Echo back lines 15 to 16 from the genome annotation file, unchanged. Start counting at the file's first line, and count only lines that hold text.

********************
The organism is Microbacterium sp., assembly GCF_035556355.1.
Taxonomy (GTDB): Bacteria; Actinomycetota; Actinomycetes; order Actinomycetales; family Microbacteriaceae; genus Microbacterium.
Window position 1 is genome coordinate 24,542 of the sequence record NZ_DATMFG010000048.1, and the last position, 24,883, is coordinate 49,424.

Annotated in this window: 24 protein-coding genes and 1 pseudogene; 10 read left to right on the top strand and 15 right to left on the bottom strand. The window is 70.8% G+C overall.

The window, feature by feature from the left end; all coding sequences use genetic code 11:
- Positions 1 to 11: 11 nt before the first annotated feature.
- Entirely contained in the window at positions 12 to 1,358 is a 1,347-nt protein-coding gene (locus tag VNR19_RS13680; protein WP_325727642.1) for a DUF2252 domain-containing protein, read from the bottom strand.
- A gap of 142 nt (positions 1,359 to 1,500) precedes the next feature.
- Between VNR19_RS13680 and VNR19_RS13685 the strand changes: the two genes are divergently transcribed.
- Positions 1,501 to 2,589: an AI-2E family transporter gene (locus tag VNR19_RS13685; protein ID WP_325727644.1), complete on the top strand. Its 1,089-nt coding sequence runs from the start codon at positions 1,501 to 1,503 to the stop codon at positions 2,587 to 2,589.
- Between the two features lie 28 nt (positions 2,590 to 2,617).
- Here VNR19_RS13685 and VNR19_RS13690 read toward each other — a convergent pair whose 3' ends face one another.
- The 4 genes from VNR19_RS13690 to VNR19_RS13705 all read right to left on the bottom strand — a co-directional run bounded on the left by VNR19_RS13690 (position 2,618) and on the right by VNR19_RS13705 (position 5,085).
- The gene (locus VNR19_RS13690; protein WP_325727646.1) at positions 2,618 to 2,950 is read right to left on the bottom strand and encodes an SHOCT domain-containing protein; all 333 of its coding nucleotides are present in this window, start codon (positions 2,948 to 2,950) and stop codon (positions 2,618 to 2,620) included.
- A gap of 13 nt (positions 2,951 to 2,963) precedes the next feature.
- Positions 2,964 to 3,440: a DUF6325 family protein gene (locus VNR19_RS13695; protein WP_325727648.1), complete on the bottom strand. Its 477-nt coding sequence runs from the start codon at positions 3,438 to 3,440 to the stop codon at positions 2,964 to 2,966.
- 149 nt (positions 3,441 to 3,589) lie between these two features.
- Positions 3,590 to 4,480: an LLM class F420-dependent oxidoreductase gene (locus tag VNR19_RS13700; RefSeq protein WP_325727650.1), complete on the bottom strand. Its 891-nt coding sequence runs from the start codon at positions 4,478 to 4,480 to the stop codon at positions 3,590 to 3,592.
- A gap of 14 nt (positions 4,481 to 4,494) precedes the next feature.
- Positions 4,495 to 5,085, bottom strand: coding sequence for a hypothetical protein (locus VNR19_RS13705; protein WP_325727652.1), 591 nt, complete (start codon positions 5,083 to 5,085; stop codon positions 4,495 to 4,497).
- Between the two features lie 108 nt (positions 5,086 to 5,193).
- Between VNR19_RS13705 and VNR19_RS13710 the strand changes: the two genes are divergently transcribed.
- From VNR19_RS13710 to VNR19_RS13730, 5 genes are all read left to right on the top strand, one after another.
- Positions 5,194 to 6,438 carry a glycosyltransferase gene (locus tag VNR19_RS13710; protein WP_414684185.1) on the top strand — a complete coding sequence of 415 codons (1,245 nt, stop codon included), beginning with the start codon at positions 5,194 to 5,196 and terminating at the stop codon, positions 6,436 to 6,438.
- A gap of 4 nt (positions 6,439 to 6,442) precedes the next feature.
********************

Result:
- A gap of 13 nt (positions 2,951 to 2,963) precedes the next feature.
- Positions 2,964 to 3,440: a DUF6325 family protein gene (locus VNR19_RS13695; protein WP_325727648.1), complete on the bottom strand. Its 477-nt coding sequence runs from the start codon at positions 3,438 to 3,440 to the stop codon at positions 2,964 to 2,966.